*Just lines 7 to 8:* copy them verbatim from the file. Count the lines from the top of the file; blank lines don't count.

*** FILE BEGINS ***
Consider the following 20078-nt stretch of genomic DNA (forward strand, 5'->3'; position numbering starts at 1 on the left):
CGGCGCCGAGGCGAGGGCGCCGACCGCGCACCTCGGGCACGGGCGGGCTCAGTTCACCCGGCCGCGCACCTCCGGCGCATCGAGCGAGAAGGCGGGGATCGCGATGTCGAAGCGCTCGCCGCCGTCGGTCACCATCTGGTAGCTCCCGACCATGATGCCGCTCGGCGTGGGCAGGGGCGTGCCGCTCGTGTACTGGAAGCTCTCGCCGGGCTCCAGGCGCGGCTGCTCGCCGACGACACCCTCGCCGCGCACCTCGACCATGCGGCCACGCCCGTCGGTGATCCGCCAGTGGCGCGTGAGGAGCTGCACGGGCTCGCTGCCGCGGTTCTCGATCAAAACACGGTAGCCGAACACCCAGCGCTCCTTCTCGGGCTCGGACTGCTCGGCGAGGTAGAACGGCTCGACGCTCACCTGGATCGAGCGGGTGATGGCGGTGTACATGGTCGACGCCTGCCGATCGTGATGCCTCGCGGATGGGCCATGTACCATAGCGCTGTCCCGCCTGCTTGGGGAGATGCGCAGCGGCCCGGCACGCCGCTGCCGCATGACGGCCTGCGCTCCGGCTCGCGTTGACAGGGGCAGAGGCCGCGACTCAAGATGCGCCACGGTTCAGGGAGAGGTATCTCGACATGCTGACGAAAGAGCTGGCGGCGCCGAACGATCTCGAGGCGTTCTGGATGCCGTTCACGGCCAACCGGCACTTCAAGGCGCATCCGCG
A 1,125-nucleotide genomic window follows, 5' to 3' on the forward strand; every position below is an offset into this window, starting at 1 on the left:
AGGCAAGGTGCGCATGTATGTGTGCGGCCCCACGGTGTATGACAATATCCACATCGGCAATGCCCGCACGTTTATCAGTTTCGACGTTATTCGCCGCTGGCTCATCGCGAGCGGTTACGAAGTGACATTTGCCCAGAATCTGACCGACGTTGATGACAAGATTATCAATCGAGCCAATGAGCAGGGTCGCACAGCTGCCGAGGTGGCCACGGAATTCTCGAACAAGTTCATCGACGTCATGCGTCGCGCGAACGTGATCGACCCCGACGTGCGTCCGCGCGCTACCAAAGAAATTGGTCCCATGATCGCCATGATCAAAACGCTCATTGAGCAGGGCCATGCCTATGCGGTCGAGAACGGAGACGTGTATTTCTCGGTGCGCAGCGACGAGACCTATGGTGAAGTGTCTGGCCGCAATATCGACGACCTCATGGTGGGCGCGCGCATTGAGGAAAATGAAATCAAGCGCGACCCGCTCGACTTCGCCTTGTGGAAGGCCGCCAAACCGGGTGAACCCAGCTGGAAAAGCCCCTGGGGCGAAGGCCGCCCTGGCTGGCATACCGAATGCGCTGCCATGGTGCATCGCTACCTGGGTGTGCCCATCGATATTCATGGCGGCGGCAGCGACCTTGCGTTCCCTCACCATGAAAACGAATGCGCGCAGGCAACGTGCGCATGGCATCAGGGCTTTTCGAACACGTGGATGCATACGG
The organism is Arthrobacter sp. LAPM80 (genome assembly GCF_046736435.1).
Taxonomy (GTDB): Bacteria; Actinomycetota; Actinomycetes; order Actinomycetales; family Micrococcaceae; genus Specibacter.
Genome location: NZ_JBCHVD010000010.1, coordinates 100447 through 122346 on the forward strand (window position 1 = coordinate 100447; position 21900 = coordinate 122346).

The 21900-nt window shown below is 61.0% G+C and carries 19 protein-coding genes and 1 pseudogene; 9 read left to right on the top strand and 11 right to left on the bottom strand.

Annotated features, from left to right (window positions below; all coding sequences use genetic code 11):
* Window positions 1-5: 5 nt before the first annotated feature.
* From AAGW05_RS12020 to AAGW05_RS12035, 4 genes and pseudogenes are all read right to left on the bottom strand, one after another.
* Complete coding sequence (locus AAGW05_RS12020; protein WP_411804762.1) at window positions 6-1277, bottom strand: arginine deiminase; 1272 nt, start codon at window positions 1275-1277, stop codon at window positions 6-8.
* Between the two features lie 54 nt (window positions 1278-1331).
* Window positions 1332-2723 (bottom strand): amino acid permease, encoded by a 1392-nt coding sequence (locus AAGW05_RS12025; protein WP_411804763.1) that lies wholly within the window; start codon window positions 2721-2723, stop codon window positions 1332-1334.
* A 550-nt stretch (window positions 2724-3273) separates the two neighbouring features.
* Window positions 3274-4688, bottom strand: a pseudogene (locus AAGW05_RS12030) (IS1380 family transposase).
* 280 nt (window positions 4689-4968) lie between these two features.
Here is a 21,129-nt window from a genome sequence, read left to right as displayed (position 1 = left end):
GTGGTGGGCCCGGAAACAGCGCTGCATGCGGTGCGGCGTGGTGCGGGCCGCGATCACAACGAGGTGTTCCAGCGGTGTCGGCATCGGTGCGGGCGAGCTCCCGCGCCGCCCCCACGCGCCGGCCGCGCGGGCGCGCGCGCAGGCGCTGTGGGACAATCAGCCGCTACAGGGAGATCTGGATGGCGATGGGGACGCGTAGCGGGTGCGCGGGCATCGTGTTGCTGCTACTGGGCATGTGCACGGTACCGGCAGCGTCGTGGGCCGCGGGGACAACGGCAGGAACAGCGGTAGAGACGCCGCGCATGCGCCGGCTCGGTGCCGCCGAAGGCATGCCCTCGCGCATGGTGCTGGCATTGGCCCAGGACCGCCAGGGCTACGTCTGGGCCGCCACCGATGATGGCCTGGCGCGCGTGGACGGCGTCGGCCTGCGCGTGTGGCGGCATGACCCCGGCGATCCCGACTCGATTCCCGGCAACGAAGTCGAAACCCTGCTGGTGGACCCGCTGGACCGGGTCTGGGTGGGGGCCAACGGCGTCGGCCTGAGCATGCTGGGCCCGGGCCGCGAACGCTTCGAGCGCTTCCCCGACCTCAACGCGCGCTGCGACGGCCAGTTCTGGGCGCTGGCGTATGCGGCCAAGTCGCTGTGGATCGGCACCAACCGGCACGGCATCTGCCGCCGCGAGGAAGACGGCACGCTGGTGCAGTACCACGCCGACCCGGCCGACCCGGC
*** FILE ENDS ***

Genome location: NZ_JBCHVD010000010.1, coordinates 100447 through 122346 on the forward strand (window position 1 = coordinate 100447; position 21900 = coordinate 122346).

The 21900-nt window shown below is 61.0% G+C and carries 19 protein-coding genes and 1 pseudogene; 9 read left to right on the top strand and 11 right to left on the bottom strand.